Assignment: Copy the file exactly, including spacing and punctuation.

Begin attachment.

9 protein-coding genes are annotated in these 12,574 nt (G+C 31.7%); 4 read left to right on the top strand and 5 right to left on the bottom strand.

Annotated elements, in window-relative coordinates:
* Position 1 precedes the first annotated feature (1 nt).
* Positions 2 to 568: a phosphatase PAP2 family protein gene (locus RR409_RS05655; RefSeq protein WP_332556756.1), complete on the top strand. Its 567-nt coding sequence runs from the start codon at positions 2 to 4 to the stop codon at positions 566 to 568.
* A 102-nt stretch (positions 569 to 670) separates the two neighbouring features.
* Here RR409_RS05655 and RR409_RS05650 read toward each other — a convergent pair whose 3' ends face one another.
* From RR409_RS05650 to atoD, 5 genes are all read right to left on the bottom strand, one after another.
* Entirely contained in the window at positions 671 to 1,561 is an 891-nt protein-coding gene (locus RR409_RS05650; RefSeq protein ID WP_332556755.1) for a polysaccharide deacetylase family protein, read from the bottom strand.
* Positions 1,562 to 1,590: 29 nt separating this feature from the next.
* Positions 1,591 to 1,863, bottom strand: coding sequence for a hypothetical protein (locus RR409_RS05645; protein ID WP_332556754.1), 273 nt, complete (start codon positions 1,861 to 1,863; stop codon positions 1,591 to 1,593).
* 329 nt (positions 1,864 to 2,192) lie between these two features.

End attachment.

9 protein-coding genes are annotated in these 12,574 nt (G+C 31.7%); 4 read left to right on the top strand and 5 right to left on the bottom strand.

Annotated elements, in window-relative coordinates:
* Position 1 precedes the first annotated feature (1 nt).
* Positions 2 to 568: a phosphatase PAP2 family protein gene (locus RR409_RS05655; RefSeq protein WP_332556756.1), complete on the top strand. Its 567-nt coding sequence runs from the start codon at positions 2 to 4 to the stop codon at positions 566 to 568.
* A 102-nt stretch (positions 569 to 670) separates the two neighbouring features.
* Here RR409_RS05655 and RR409_RS05650 read toward each other — a convergent pair whose 3' ends face one another.
* From RR409_RS05650 to atoD, 5 genes are all read right to left on the bottom strand, one after another.
* Entirely contained in the window at positions 671 to 1,561 is an 891-nt protein-coding gene (locus RR409_RS05650; RefSeq protein ID WP_332556755.1) for a polysaccharide deacetylase family protein, read from the bottom strand.
* Positions 1,562 to 1,590: 29 nt separating this feature from the next.
* Positions 1,591 to 1,863, bottom strand: coding sequence for a hypothetical protein (locus RR409_RS05645; protein ID WP_332556754.1), 273 nt, complete (start codon positions 1,861 to 1,863; stop codon positions 1,591 to 1,593).
* 329 nt (positions 1,864 to 2,192) lie between these two features.